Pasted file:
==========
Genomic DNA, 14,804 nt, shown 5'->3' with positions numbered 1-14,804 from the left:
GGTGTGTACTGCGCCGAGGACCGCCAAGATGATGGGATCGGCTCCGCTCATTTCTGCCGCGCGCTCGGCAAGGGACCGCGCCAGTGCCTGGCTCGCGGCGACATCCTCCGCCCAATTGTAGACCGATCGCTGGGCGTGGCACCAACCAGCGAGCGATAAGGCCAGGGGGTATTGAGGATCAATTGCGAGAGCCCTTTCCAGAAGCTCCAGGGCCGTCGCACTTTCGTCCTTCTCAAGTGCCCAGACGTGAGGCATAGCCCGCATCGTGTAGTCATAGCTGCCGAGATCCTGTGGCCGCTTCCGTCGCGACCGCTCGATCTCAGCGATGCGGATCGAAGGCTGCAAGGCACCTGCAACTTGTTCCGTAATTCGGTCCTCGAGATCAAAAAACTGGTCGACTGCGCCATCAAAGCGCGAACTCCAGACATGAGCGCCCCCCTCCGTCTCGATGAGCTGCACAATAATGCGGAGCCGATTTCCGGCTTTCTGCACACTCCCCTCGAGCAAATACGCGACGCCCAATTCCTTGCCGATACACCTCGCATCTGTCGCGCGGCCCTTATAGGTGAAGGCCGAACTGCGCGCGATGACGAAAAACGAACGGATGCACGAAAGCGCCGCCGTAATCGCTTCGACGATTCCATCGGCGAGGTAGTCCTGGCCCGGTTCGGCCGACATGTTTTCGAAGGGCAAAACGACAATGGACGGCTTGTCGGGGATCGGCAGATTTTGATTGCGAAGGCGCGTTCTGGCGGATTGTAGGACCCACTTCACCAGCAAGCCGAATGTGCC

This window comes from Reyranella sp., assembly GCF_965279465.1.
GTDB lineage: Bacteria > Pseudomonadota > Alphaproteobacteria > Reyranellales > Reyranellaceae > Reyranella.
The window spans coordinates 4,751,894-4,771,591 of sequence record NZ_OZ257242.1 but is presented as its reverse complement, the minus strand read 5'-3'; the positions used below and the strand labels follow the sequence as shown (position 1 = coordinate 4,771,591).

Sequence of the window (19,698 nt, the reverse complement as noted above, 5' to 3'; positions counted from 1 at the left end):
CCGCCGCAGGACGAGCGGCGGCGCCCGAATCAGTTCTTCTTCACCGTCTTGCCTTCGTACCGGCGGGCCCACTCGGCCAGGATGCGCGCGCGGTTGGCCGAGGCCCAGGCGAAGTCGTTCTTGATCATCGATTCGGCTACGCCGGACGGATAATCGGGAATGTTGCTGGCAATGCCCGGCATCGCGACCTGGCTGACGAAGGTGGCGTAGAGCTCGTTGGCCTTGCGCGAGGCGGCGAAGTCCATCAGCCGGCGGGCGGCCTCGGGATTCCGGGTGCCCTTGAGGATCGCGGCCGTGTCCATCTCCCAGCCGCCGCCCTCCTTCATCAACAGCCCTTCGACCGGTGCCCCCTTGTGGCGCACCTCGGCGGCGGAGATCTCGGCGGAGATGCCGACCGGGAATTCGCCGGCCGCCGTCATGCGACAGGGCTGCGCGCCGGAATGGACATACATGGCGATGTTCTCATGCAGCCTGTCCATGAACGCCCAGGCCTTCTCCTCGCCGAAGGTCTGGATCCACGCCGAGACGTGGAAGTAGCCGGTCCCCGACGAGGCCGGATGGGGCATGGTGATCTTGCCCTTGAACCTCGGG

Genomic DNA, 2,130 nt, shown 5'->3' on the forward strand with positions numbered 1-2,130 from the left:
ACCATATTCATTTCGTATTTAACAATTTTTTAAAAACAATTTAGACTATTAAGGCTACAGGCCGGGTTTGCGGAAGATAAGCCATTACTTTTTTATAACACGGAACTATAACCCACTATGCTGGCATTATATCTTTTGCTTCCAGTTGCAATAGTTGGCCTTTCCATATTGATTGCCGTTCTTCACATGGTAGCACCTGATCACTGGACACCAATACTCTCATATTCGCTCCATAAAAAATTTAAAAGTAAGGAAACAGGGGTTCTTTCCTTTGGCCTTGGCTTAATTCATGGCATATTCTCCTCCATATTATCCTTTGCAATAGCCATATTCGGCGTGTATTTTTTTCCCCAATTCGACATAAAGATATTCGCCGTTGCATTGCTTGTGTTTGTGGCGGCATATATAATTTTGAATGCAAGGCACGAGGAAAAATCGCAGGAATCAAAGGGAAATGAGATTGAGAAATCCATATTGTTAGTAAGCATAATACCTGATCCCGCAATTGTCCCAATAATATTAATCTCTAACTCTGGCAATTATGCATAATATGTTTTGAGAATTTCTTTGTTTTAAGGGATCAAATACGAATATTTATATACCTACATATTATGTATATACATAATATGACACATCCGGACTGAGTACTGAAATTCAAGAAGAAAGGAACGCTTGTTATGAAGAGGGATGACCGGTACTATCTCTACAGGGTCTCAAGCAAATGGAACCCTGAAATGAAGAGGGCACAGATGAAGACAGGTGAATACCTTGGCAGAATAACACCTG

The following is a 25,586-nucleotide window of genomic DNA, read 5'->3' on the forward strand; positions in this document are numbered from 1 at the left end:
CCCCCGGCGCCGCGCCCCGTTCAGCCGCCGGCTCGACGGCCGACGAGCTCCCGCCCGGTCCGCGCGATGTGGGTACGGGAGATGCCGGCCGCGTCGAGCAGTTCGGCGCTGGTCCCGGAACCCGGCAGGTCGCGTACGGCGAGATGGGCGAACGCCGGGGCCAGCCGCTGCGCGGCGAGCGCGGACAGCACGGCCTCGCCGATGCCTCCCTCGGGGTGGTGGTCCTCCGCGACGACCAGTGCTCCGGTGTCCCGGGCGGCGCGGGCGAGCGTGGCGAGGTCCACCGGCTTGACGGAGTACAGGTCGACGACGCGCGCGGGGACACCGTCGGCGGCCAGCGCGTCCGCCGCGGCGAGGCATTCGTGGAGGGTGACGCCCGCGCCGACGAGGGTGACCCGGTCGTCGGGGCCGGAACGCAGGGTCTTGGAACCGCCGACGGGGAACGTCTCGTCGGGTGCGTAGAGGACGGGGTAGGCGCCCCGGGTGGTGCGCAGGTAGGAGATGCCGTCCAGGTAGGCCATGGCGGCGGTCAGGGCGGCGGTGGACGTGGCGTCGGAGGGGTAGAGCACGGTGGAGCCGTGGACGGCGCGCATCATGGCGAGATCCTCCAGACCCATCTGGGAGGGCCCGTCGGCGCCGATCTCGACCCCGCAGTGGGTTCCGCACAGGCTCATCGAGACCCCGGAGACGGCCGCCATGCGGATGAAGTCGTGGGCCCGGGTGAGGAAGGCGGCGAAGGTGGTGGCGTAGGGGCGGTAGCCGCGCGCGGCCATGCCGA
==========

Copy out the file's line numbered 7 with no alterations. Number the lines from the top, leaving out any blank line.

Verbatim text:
CCGCCGCAGGACGAGCGGCGGCGCCCGAATCAGTTCTTCTTCACCGTCTTGCCTTCGTACCGGCGGGCCCACTCGGCCAGGATGCGCGCGCGGTTGGCCGAGGCCCAGGCGAAGTCGTTCTTGATCATCGATTCGGCTACGCCGGACGGATAATCGGGAATGTTGCTGGCAATGCCCGGCATCGCGACCTGGCTGACGAAGGTGGCGTAGAGCTCGTTGGCCTTGCGCGAGGCGGCGAAGTCCATCAGCCGGCGGGCGGCCTCGGGATTCCGGGTGCCCTTGAGGATCGCGGCCGTGTCCATCTCCCAGCCGCCGCCCTCCTTCATCAACAGCCCTTCGACCGGTGCCCCCTTGTGGCGCACCTCGGCGGCGGAGATCTCGGCGGAGATGCCGACCGGGAATTCGCCGGCCGCCGTCATGCGACAGGGCTGCGCGCCGGAATGGACATACATGGCGATGTTCTCATGCAGCCTGTCCATGAACGCCCAGGCCTTCTCCTCGCCGAAGGTCTGGATCCACGCCGAGACGTGGAAGTAGCCGGTCCCCGACGAGGCCGGATGGGGCATGGTGATCTTGCCCTTGAACCTCGGG